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P. Ola G. Persson and Thomas T. Warner

Abstract

A two-dimensional version of the Penn State–NCAR mesoscale model (MM4) has been used to simulate the life cycle of conditional symmetric instability (CSI) under conditions of no deformational or planetary boundary layer forcing with the model starting from idealized initial conditions. Detailed diagnostics from the growth, decay, and post-CSI stages of the life cycle are presented, and some of these features are compared to expectations from linear theory.

The life cycle features include local areas of potential and inertial instability and specific patterns of ageo-strophic zonal flow. Local areas of increased and decreased dry potential vorticity (q), including areas of negative q, develop from the initially everywhere-positive q field, principally because of the horizontally differential diabatic heating. Negative wet-bulb potential vorticity (qw) is principally advected into the upper troposphere by the CSI updraft, though some changes in qw do occur because of the diffusion of temperature. Model-output soundings along surfaces of constant absolute momentum (m) show that lower-tropospheric thermodynamic stabilization and a decrease in slantwise convective available potential energy occur during the simulation. Net changes produced by the CSI circulations include low-level frontogenesis, upper-level frontolysis, and local buoyant and inertial stabilization-destabilization.

The modeled updraft slope is between that of the surfaces of constant wet-bulb potential temperature (θw) and that of the surfaces of constant m, since the viscosity and finite grid spacing yield an unstable mode with a finite updraft width. Such a mode differs from the inviscid mode, which has an infinitely narrow updraft width and a slope along the θw surfaces. The cessation of the CSI is not due to the removal of the area of negative moist potential vorticity. Instead, linear stability analysis suggests that the cessation is due to the stabilization of modes with resolvable updraft widths and, possibly, to the depletion of the water vapor supply.

Idealized studies such as these do not attempt to achieve absolute realism but are necessary steps in the methodical process of linking simple theoretical treatment of CSI with the complex observations; they may be useful as aids in interpreting observational data or numerical model simulations of real-atmosphere cases.

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P. Ola G. Persson and Thomas T. Warner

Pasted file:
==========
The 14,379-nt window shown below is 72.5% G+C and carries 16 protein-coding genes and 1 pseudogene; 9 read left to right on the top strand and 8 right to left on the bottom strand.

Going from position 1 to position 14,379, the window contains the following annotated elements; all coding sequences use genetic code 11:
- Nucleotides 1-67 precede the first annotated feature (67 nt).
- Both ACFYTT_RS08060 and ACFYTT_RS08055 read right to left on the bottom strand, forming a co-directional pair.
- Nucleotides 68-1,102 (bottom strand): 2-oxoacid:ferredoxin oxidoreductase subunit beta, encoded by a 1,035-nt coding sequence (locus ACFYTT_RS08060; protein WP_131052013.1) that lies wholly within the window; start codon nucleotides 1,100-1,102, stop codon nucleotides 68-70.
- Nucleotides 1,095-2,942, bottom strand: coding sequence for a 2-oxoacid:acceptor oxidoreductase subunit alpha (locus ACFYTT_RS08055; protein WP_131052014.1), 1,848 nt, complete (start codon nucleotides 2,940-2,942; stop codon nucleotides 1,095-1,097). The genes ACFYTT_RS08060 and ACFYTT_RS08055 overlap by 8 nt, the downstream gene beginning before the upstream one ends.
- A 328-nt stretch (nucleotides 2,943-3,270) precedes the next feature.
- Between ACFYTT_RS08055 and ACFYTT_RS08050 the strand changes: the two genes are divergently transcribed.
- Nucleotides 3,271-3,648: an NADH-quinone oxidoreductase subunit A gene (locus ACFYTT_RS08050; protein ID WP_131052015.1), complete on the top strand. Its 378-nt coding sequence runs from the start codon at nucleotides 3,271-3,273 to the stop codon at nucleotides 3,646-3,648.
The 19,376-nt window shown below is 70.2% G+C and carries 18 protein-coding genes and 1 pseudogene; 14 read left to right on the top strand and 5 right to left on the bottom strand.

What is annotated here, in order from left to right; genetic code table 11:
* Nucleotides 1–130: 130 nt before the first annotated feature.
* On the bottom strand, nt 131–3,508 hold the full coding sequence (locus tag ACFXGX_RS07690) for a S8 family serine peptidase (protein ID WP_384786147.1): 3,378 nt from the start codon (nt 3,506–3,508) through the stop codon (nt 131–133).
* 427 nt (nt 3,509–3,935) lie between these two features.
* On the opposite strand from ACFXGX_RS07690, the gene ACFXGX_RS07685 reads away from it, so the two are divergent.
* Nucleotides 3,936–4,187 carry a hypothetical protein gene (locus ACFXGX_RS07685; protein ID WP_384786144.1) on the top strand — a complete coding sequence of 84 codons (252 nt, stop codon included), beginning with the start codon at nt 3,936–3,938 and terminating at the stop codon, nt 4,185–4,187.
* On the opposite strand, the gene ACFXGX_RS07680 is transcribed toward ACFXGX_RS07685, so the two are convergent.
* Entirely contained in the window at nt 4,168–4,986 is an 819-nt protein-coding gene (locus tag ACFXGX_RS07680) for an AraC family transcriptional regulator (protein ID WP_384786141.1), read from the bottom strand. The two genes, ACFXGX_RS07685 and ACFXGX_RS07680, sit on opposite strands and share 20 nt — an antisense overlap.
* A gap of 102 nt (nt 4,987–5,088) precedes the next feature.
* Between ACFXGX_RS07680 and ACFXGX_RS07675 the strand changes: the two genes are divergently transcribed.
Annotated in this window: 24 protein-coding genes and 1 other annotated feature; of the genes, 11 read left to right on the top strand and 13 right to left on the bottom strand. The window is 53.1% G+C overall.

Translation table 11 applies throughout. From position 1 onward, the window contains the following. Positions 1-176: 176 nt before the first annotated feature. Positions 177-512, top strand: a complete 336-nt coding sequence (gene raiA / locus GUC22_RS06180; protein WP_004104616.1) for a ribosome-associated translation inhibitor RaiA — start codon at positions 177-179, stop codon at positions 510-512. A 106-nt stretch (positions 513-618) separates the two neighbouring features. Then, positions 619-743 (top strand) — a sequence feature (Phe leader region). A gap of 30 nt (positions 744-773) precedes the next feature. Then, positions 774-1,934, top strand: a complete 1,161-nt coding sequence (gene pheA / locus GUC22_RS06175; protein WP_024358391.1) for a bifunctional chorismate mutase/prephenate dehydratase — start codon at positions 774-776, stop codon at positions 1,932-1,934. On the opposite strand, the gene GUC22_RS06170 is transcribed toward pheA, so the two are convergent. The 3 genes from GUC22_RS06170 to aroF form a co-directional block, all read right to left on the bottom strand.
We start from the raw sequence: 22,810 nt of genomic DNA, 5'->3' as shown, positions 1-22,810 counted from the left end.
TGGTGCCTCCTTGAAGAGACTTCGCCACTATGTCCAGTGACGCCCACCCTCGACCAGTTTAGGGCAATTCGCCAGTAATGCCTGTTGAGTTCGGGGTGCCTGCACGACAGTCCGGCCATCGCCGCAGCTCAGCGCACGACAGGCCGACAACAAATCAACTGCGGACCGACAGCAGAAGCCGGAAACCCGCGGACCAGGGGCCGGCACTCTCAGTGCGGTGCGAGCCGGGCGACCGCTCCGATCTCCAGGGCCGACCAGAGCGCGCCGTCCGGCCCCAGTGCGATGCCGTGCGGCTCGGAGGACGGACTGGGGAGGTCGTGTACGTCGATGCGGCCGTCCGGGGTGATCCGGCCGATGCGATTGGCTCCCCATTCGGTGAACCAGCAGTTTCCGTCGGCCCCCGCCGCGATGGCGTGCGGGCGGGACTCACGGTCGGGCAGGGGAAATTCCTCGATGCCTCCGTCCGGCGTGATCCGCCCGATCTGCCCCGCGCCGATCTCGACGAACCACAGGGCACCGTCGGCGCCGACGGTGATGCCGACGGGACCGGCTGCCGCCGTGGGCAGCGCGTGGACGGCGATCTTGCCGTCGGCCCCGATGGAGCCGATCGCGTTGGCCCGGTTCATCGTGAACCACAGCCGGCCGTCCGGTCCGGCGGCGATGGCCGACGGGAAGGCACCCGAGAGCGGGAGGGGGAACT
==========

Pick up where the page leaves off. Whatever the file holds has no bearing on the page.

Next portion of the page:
Abstract

The importance of the consistency between the vertical and horizontal resolution of numerical models has been suggested in recent studies. In this context, consistency means that the vertical scales that are physically related to the resolvable horizontal scales are also resolved. In this study, gravity waves produced in a hydrostatic primitive-equation numerical simulation of conditional symmetric instability (CSI) are shown to be produced by the inconsistency of the model resolution, where the physical relationship between the vertical and horizontal scales is determined by the slope of the narrow thermal structures (loosely termed “fronts”) produced by the CSI.

The detailed examination of the spurious gravity waves in the numerical simulation and height perturbations in diagnostic experiments quantify the effects of this inconsistency in the resolution. It is shown that 1) spurious height perturbations of ∼1 m or less are produced, though these may be sufficient to cause significant gravity waves detectable in the fields of certain variables, 2) the amplitudes of the height perturbations increase with increasing AS ratio (defined as the grid aspect ratio Δpy, divided by the slope s of the front), 3) the amplitudes of the height perturbations increase with increasing horizontal temperature difference across the front, 4) the amplitudes of the height perturbations increase with decreasing horizontal grid-space width of the front, and 5) the wavelengths of the height perturbations, when measured in grid spaces, are numerically equal to the AS ratio for AS ⩾ 2 and can otherwise be determined for AS < 2. Only horizontal frontal widths ⩽7Δy and cross-frontal temperature differences ⩽2 K are examined. If sufficiently narrow and sufficiently strong sloping fronts exist initially or develop in a numerical simulation, AS ⩽ 1 will ensure that the amplitudes of spurious height perturbations and gravity waves caused by the resolution inconsistency will be small. The horizontal wavelengths of the gravity waves will be especially large if AS−1 is approximately an integer. Decreasing the vertical grid spacing is the most effective means of reducing the height-perturbation amplitudes, though increasing the horizontal grid spacing may reduce the perturbation amplitudes if the grid-space width of the front remains constant as the grid spacing is increased.

It is strongly recommended that the selection of a vertical grid spacing for a numerical simulation should not be done without considering the horizontal grid spacing, the likely occurrence of narrow sloping frontlike structures, and the AS ratio.